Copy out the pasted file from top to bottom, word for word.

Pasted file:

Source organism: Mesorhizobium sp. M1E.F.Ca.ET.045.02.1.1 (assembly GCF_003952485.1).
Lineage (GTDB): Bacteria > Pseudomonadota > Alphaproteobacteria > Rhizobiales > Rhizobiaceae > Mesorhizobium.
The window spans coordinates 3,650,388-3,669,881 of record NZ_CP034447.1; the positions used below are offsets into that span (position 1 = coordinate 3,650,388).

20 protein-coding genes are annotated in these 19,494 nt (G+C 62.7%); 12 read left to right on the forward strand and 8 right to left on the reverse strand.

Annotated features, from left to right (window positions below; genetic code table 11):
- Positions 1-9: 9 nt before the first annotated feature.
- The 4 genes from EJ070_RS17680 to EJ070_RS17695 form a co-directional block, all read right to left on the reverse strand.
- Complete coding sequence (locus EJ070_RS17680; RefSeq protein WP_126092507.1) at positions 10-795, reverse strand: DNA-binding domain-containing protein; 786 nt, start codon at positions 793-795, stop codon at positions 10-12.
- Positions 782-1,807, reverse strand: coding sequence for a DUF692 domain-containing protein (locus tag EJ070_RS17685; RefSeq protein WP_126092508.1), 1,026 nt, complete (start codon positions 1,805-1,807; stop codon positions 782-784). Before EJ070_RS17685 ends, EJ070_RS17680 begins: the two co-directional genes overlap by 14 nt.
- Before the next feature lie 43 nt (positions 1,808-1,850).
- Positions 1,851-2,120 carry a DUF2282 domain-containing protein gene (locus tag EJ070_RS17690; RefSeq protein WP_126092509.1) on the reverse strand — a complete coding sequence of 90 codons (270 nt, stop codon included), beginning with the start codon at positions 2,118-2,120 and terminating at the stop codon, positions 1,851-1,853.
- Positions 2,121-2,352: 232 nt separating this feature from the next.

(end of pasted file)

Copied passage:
Source organism: Mesorhizobium sp. M1E.F.Ca.ET.045.02.1.1 (assembly GCF_003952485.1).
Lineage (GTDB): Bacteria > Pseudomonadota > Alphaproteobacteria > Rhizobiales > Rhizobiaceae > Mesorhizobium.
The window spans coordinates 3,650,388-3,669,881 of record NZ_CP034447.1; the positions used below are offsets into that span (position 1 = coordinate 3,650,388).

20 protein-coding genes are annotated in these 19,494 nt (G+C 62.7%); 12 read left to right on the forward strand and 8 right to left on the reverse strand.

Annotated features, from left to right (window positions below; genetic code table 11):
- Positions 1-9: 9 nt before the first annotated feature.
- The 4 genes from EJ070_RS17680 to EJ070_RS17695 form a co-directional block, all read right to left on the reverse strand.
- Complete coding sequence (locus EJ070_RS17680; RefSeq protein WP_126092507.1) at positions 10-795, reverse strand: DNA-binding domain-containing protein; 786 nt, start codon at positions 793-795, stop codon at positions 10-12.
- Positions 782-1,807, reverse strand: coding sequence for a DUF692 domain-containing protein (locus tag EJ070_RS17685; RefSeq protein WP_126092508.1), 1,026 nt, complete (start codon positions 1,805-1,807; stop codon positions 782-784). Before EJ070_RS17685 ends, EJ070_RS17680 begins: the two co-directional genes overlap by 14 nt.
- Before the next feature lie 43 nt (positions 1,808-1,850).
- Positions 1,851-2,120 carry a DUF2282 domain-containing protein gene (locus tag EJ070_RS17690; RefSeq protein WP_126092509.1) on the reverse strand — a complete coding sequence of 90 codons (270 nt, stop codon included), beginning with the start codon at positions 2,118-2,120 and terminating at the stop codon, positions 1,851-1,853.
- Positions 2,121-2,352: 232 nt separating this feature from the next.